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Cutting Edge Ideas from 2500 Years Ago )
 Helping Managers and Salespeople Thrive in Turbulent Times Vol. 1, #1, January 2003 
in this issue
  • Technically, It's Not About Technique
  • About Jim Schaffer & Associates

  • Greetings!

    Welcome to the first edition of "Cutting Edge Ideas from 2500 Years Ago."

    This monthly e-newsletter helps business people focus on getting results and keeping morale on even keel - regardless of what may be going on around them.

    In the coming months we will use ancient wisdom to plot a detailed roadmap that will allow you to achieve greater focus, deeper satisfaction and, ultimately, better results in your work in 2003 and beyond.

    Just click "reply" to send along your comments at any time.

    Best regards,

    Jim Schaffer
    President, Jim Schaffer & Associates

    P.S. This newsletter was sent to you because you have a previous relationship with us. If it was sent to you in error, or if you simply prefer to not receive future issues, please click the "unsubscribe" link below to be permanently removed from our list.

    Technically, It's Not About Technique

    You've just finished your fiscal year (for some of you, Q3), taken a nice long break over the holidays, and it's now time, as Van Morrison said, to Hard Nose the Highway.

    What. . again? After a year like 2002? Whether you judge yourself as having done quite well or not so well at work last year, it's time to crank it up again, and chances are you're not exactly sitting there feeling like Rocky on the top step of the Philly Art Museum.

    In fact, you might be scrambling for big ideas. "What IS it that's going to get me where I need to go in the months ahead?," you plead to the gods of business fortune.

    Here's a radical prescription for business as we head into 2003: Let's stop looking for external techniques that we can use in the marketplace altogether! If you're on this newsletter list, you've already been successful as a manager, salesperson, or customer service representative. Chances are, you've had enough training in your career to provide ideas for at least two lifetimes worth of work.

    Bill Bridges, the well-known author of Transitions and Jobshift, believes that ". . we associate development with learning and adding to what is already there. . . but there is an older wisdom that tells us that it is by unlearning and stripping away what is there that we grow."

    It is time to realize that we already have within us the ability to rise to any challenge we are confronted with in the current business arena. We actually need to forget some of what we know and learn to listen to those inner voices to be able to formulate new answers for situations we haven't encountered before.

    But how can you hear yourself with everything going on around you in the business world today? I'd like to begin this year by offering you four broad principles that, if practiced, can not only bring you effective results in 2003 but are capable of transforming the rest of your careers:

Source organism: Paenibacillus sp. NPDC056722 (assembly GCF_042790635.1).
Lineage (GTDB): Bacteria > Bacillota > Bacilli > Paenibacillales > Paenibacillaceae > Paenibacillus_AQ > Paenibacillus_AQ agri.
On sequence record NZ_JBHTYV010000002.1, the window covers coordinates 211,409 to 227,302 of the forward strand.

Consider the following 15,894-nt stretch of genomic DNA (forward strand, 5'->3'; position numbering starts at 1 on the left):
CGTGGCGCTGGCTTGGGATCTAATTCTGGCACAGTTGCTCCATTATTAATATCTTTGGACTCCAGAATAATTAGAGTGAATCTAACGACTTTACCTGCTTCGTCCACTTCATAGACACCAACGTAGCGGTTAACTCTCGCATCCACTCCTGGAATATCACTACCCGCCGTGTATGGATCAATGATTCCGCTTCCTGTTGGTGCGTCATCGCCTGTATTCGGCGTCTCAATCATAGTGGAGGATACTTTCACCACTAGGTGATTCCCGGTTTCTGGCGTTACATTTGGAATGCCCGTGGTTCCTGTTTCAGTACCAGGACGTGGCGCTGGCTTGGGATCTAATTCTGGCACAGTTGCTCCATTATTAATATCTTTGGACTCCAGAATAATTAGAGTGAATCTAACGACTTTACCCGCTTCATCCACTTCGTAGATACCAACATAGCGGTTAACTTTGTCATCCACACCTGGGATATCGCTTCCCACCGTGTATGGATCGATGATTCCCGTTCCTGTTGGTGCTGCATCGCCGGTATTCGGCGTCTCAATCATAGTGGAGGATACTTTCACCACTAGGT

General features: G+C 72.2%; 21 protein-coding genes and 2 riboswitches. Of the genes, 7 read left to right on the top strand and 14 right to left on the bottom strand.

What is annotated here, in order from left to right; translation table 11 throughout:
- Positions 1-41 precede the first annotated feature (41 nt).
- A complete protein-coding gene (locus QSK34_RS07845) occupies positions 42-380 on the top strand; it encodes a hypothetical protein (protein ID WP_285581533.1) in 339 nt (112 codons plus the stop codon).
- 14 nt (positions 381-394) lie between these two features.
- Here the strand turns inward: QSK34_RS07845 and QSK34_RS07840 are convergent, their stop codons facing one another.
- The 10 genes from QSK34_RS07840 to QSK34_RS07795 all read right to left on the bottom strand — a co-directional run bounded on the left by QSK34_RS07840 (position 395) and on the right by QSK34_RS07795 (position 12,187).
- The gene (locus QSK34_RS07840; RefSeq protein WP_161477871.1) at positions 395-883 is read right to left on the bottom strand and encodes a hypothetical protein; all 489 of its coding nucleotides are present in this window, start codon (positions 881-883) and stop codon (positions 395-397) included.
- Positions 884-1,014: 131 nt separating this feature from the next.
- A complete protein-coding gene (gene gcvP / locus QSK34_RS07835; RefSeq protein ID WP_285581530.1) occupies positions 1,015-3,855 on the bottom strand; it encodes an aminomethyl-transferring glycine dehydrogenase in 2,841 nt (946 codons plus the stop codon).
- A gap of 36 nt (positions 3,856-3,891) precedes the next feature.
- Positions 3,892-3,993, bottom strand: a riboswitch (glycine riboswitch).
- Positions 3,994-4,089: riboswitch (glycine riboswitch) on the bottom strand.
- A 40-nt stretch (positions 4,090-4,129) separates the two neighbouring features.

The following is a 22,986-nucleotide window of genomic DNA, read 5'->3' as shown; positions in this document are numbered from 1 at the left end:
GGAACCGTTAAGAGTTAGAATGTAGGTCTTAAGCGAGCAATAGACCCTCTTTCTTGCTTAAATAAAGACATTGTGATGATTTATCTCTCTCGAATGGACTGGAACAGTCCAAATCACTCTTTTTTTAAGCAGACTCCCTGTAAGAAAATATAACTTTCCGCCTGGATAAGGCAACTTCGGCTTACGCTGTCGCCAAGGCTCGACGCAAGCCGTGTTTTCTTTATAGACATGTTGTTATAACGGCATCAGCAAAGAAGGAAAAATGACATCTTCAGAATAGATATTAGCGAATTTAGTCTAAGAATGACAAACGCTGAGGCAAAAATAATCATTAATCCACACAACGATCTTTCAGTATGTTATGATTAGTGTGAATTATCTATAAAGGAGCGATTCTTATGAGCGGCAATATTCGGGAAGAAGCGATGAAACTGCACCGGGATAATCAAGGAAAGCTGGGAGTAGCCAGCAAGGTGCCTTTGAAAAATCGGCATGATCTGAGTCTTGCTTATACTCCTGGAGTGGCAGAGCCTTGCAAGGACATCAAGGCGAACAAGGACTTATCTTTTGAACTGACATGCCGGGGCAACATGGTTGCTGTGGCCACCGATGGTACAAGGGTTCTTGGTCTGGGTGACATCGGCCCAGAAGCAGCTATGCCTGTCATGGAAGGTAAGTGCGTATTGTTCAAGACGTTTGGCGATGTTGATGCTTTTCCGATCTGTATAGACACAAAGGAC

1. Be Grateful. Start your business day with an expression of gratitude, in whatever form it takes (I will be offering a visualization for this in a future newsletter) Try this for a month or two and you'll be floating on a cloud. Try it for a couple of years and it will permanently transform your career and, indeed, your entire life.

    2. Be Quiet. Notice I didn't say silent — that might bring your career to a screeching halt. I mean internally quiet, with a deeply experienced sense of spaciousness and ability to listen and see things clearly, as they are.

    3. Surrender. Again, I'm not suggesting that you hide in your office, re-reading old issues of The Industry Standard. But most of us became successful by being good control freaks. Maybe it's time to loosen our grip and let go of our fears, judgments, ideas of how the world should be, and elaborate stories we weave about events that occur. It's time to stay in the present moment and remain open to what arises.

    4. This Too Shall Pass. Know that whether you're struggling with a particularly nagging problem or enjoying the adrenaline rush of success, the situation has already begun to change. You'll be much more effective if you can learn how to watch it evolve. The more you cling to pleasure and try to avoid pain, the less energy you'll have for acting skillfully as things unfold.

    Practicing these principles will do more to enhance your awareness as you face challenges at work than any "external" methodology I've ever encountered. Next month, we will begin to test them against very typical, day-to-day situations. Until then...

    Keep the Faith!

    About Jim Schaffer & Associates

    Jim Schaffer & Associates helps management teams & salespeople stay focused, get results and keep high morale — regardless of what may be going on around them.

    Copyright 2003 by Jim Schaffer & Associates.


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  •      email: jim@jimschaffer.com
         voice: 617-332-9105
         web: http://www.jimschaffer.com